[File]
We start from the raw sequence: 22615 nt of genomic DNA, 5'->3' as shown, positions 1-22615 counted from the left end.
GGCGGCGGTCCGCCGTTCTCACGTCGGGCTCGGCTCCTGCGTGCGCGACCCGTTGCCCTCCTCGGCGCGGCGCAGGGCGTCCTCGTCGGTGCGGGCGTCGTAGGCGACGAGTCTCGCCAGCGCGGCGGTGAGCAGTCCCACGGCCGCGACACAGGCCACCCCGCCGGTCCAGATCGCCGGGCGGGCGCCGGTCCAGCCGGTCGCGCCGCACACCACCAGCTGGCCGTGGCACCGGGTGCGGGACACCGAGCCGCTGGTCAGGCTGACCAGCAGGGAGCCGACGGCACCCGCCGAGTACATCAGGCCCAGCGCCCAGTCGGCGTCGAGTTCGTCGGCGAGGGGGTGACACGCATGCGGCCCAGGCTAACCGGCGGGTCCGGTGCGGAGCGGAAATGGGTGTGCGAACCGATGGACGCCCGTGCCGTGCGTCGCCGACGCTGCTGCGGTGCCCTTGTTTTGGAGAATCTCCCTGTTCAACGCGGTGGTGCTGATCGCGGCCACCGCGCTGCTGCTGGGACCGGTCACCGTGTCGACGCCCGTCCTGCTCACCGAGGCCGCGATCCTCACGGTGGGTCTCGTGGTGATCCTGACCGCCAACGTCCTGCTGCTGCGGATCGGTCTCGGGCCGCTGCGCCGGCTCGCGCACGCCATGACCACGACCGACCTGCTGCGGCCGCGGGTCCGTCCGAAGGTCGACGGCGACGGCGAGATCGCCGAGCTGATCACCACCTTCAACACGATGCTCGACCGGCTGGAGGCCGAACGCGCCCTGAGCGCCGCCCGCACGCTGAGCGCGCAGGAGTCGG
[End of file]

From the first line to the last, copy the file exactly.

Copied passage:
We start from the raw sequence: 22615 nt of genomic DNA, 5'->3' as shown, positions 1-22615 counted from the left end.
GGCGGCGGTCCGCCGTTCTCACGTCGGGCTCGGCTCCTGCGTGCGCGACCCGTTGCCCTCCTCGGCGCGGCGCAGGGCGTCCTCGTCGGTGCGGGCGTCGTAGGCGACGAGTCTCGCCAGCGCGGCGGTGAGCAGTCCCACGGCCGCGACACAGGCCACCCCGCCGGTCCAGATCGCCGGGCGGGCGCCGGTCCAGCCGGTCGCGCCGCACACCACCAGCTGGCCGTGGCACCGGGTGCGGGACACCGAGCCGCTGGTCAGGCTGACCAGCAGGGAGCCGACGGCACCCGCCGAGTACATCAGGCCCAGCGCCCAGTCGGCGTCGAGTTCGTCGGCGAGGGGGTGACACGCATGCGGCCCAGGCTAACCGGCGGGTCCGGTGCGGAGCGGAAATGGGTGTGCGAACCGATGGACGCCCGTGCCGTGCGTCGCCGACGCTGCTGCGGTGCCCTTGTTTTGGAGAATCTCCCTGTTCAACGCGGTGGTGCTGATCGCGGCCACCGCGCTGCTGCTGGGACCGGTCACCGTGTCGACGCCCGTCCTGCTCACCGAGGCCGCGATCCTCACGGTGGGTCTCGTGGTGATCCTGACCGCCAACGTCCTGCTGCTGCGGATCGGTCTCGGGCCGCTGCGCCGGCTCGCGCACGCCATGACCACGACCGACCTGCTGCGGCCGCGGGTCCGTCCGAAGGTCGACGGCGACGGCGAGATCGCCGAGCTGATCACCACCTTCAACACGATGCTCGACCGGCTGGAGGCCGAACGCGCCCTGAGCGCCGCCCGCACGCTGAGCGCGCAGGAGTCGG